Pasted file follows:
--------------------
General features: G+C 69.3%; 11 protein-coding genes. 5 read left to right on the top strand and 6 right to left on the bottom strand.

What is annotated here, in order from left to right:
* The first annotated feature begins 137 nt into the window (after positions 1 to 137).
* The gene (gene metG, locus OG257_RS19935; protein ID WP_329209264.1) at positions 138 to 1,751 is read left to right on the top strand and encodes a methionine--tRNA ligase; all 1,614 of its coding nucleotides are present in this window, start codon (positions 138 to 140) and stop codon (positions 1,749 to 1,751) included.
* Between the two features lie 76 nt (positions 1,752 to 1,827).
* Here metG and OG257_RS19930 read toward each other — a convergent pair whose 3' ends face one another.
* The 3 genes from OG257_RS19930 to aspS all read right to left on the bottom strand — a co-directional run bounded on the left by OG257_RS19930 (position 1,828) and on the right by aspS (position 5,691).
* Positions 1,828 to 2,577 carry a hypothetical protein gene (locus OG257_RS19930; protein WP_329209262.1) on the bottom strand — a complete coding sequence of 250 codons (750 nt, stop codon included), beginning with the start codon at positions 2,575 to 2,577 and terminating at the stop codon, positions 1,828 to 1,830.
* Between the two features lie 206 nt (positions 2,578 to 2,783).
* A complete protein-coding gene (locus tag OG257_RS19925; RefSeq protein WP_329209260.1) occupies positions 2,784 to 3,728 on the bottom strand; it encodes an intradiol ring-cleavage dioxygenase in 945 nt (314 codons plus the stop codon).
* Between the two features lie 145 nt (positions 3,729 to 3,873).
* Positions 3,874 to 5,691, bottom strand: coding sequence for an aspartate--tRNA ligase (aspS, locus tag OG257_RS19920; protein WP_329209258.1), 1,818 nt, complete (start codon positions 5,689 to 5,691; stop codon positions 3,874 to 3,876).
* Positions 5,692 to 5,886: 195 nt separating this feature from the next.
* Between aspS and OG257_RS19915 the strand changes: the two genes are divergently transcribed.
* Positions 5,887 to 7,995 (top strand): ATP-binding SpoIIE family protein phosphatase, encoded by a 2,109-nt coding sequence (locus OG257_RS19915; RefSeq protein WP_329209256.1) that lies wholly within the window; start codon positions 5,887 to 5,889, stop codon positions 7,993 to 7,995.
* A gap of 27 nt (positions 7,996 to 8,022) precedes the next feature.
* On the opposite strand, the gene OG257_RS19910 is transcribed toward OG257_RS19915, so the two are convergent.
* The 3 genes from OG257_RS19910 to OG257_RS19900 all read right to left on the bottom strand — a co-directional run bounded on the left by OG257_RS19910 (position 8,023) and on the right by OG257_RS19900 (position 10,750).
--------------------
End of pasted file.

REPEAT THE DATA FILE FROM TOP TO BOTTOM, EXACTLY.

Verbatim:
General features: G+C 69.3%; 11 protein-coding genes. 5 read left to right on the top strand and 6 right to left on the bottom strand.

What is annotated here, in order from left to right:
* The first annotated feature begins 137 nt into the window (after positions 1 to 137).
* The gene (gene metG, locus OG257_RS19935; protein ID WP_329209264.1) at positions 138 to 1,751 is read left to right on the top strand and encodes a methionine--tRNA ligase; all 1,614 of its coding nucleotides are present in this window, start codon (positions 138 to 140) and stop codon (positions 1,749 to 1,751) included.
* Between the two features lie 76 nt (positions 1,752 to 1,827).
* Here metG and OG257_RS19930 read toward each other — a convergent pair whose 3' ends face one another.
* The 3 genes from OG257_RS19930 to aspS all read right to left on the bottom strand — a co-directional run bounded on the left by OG257_RS19930 (position 1,828) and on the right by aspS (position 5,691).
* Positions 1,828 to 2,577 carry a hypothetical protein gene (locus OG257_RS19930; protein WP_329209262.1) on the bottom strand — a complete coding sequence of 250 codons (750 nt, stop codon included), beginning with the start codon at positions 2,575 to 2,577 and terminating at the stop codon, positions 1,828 to 1,830.
* Between the two features lie 206 nt (positions 2,578 to 2,783).
* A complete protein-coding gene (locus tag OG257_RS19925; RefSeq protein WP_329209260.1) occupies positions 2,784 to 3,728 on the bottom strand; it encodes an intradiol ring-cleavage dioxygenase in 945 nt (314 codons plus the stop codon).
* Between the two features lie 145 nt (positions 3,729 to 3,873).
* Positions 3,874 to 5,691, bottom strand: coding sequence for an aspartate--tRNA ligase (aspS, locus tag OG257_RS19920; protein WP_329209258.1), 1,818 nt, complete (start codon positions 5,689 to 5,691; stop codon positions 3,874 to 3,876).
* Positions 5,692 to 5,886: 195 nt separating this feature from the next.
* Between aspS and OG257_RS19915 the strand changes: the two genes are divergently transcribed.
* Positions 5,887 to 7,995 (top strand): ATP-binding SpoIIE family protein phosphatase, encoded by a 2,109-nt coding sequence (locus OG257_RS19915; RefSeq protein WP_329209256.1) that lies wholly within the window; start codon positions 5,887 to 5,889, stop codon positions 7,993 to 7,995.
* A gap of 27 nt (positions 7,996 to 8,022) precedes the next feature.
* On the opposite strand, the gene OG257_RS19910 is transcribed toward OG257_RS19915, so the two are convergent.
* The 3 genes from OG257_RS19910 to OG257_RS19900 all read right to left on the bottom strand — a co-directional run bounded on the left by OG257_RS19910 (position 8,023) and on the right by OG257_RS19900 (position 10,750).